Some factors that influence the decision to seek help

  • Societal expectations
  • Strong stigma towards mental health
  • Social conditioning
  • Media portrayal of men
  • Downplaying of emotions

So what can we do about this?

Bill Clinton has very rightly said about the plight of men, “Mental illness is nothing to be ashamed of, but stigma and bias shame us all.”

As a society, we still view approaching a counsellor or a psychologist as a sign of either weakness or personal failure. This coupled with societal expectations of how men ‘should’ respond reduces the rate of help-seeking behaviour in men. So, what can we do about this? Here are a few tips that can help men and the people around them.

  • Shared sorrow is half sorrow. Inner turmoil or personal struggles are not always visible. No one can handle the complexities of life alone. Men, don’t be afraid to showcase your other side. Share your personal struggles, tensions, feelings, and thoughts with your loved ones: friends/parents/spouse. Expression of thoughts & emotions are often cathartic in nature.
  • Education is power. A shift in attitude is only possible when people know more about it. Education empowers people by dispelling myths about mental health and thereby takes informed decisions. This is why this year the theme for Mental Health Day was all about ensuring greater investment by various agencies to warrant services and support for everyone.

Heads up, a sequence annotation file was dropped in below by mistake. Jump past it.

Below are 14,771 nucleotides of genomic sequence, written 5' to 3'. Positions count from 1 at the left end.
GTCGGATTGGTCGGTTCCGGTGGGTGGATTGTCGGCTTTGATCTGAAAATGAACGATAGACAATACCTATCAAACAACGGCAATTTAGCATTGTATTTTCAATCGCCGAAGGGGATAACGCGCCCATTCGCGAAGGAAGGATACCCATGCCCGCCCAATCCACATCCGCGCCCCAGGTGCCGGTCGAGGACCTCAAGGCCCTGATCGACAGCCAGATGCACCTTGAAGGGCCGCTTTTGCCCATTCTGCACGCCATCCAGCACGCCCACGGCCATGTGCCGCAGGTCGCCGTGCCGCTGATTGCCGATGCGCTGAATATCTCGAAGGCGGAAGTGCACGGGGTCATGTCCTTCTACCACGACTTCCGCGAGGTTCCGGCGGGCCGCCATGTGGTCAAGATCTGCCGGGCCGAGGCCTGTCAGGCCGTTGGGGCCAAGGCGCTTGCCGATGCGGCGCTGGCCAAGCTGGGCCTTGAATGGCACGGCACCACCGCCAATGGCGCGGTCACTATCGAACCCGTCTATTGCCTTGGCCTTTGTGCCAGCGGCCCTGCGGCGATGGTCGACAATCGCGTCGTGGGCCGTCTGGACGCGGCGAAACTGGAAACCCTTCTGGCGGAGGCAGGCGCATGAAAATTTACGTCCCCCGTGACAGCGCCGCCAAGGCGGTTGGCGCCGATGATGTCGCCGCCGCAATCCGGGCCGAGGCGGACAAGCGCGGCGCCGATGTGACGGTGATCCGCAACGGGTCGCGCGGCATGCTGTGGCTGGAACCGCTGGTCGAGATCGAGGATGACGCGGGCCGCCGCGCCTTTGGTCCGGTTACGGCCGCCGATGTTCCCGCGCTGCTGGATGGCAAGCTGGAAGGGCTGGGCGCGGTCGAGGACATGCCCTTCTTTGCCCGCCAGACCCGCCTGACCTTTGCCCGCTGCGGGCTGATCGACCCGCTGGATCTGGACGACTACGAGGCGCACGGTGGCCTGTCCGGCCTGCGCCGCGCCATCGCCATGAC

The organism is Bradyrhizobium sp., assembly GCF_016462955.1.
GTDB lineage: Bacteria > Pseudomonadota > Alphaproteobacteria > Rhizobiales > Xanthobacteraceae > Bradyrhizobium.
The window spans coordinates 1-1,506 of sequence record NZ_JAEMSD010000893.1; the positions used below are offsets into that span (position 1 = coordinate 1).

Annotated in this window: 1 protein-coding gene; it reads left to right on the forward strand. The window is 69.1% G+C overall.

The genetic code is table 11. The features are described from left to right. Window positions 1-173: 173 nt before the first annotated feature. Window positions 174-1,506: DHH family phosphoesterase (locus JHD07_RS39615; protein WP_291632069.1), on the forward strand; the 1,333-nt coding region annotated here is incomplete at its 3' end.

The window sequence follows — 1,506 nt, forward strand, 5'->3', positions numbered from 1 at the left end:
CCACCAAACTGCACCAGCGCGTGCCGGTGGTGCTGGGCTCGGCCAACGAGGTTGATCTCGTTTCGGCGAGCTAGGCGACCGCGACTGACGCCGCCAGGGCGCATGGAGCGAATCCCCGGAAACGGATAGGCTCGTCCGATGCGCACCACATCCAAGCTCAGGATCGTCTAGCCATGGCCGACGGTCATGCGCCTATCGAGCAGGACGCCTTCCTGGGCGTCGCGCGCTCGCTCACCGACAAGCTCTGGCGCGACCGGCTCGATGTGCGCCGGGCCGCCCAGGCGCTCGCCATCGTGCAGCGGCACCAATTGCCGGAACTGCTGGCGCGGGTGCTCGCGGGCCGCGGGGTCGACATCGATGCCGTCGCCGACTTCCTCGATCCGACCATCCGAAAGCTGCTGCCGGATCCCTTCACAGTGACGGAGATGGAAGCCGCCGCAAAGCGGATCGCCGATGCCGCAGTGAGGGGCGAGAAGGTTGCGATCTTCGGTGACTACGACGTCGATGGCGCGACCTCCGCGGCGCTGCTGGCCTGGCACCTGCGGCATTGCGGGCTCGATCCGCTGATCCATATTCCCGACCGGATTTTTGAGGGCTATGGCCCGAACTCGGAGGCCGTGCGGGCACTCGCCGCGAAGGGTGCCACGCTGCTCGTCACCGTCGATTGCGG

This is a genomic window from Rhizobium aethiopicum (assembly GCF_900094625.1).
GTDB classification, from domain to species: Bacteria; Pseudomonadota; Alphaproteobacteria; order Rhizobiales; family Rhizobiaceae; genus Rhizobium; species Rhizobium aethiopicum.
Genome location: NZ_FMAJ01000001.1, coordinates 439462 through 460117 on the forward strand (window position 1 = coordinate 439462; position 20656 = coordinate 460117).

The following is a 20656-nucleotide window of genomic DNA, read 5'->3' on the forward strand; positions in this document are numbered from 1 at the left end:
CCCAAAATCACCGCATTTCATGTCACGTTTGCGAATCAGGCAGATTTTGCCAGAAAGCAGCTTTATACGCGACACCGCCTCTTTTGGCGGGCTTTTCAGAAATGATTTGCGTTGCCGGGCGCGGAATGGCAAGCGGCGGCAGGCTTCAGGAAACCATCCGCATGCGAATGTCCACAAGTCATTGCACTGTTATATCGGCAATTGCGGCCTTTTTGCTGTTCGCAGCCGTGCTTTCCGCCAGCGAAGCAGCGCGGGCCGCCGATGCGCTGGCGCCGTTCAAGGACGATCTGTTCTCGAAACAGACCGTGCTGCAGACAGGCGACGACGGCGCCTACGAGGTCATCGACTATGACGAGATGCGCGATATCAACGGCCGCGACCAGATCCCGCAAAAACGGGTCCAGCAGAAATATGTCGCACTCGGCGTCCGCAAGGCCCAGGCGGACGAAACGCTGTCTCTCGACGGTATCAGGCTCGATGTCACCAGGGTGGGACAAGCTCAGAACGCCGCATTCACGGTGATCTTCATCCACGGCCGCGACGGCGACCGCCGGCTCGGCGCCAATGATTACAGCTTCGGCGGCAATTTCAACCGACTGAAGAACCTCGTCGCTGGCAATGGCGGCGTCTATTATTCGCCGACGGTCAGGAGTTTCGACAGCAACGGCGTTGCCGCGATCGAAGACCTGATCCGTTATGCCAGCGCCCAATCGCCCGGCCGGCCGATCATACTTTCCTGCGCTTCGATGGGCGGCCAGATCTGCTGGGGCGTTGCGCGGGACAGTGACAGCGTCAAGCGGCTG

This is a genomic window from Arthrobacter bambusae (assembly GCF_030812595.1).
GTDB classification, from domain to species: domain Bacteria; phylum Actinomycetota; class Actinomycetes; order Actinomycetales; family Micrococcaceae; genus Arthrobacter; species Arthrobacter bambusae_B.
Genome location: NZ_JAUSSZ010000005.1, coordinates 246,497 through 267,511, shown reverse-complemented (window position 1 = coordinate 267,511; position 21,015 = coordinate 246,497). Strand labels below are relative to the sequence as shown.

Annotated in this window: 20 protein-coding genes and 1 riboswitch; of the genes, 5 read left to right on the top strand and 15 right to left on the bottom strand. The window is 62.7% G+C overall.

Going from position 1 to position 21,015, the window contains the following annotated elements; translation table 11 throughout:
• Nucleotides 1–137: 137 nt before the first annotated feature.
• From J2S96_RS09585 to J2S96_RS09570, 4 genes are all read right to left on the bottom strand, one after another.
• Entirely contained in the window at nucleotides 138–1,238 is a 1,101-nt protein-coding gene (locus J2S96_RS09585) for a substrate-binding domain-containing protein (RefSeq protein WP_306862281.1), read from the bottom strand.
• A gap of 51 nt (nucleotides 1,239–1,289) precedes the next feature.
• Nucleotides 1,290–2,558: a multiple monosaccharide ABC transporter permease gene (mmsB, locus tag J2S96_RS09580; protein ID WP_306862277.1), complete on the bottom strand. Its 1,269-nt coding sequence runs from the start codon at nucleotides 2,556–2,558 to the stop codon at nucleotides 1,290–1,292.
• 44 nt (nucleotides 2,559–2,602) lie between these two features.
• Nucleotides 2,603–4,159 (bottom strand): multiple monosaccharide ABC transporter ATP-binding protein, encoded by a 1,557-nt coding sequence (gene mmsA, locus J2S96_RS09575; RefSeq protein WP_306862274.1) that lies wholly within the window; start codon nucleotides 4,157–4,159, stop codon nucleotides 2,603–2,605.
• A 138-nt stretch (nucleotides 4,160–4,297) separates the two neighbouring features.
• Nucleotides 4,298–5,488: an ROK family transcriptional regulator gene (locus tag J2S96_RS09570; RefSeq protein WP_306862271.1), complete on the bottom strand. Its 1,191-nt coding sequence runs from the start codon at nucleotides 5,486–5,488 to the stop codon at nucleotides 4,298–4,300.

• Empathy is the antidote to shame. When any male figure tries to open up to you, listen with open ears and heart. Years of conditioning may make it tough for them to confide in someone. The conversation they have with you would probably act as a starting point for them to finally have open conversations about their emotional and mental health.

These unprecedented times have been scary and stressful. Normalizing mental health conversations, radical acceptance of the situation, better coping mechanisms, communication skills and strong social support is what is going to help build resilience in men. It’s going to take this and a lot more to bring about substantial change in society. Till then remember when things get tough and overwhelming, reach out for professional help.

“If we start being honest about our pain, our anger, and our shortcomings instead of pretending they don’t exist, then maybe we’ll leave the world a better place than we found it.” – Russell Wilson

Priyanka Bantwal ( is a Psychologist and Researcher. She specializes in elderly well-being, perinatal mental health, anxiety, depression, anger and stress management. An avid writer, she has been writing blogs and articles as a medium of generating mental health awareness and psycho-educating people.

Image by Pexels from Pixabay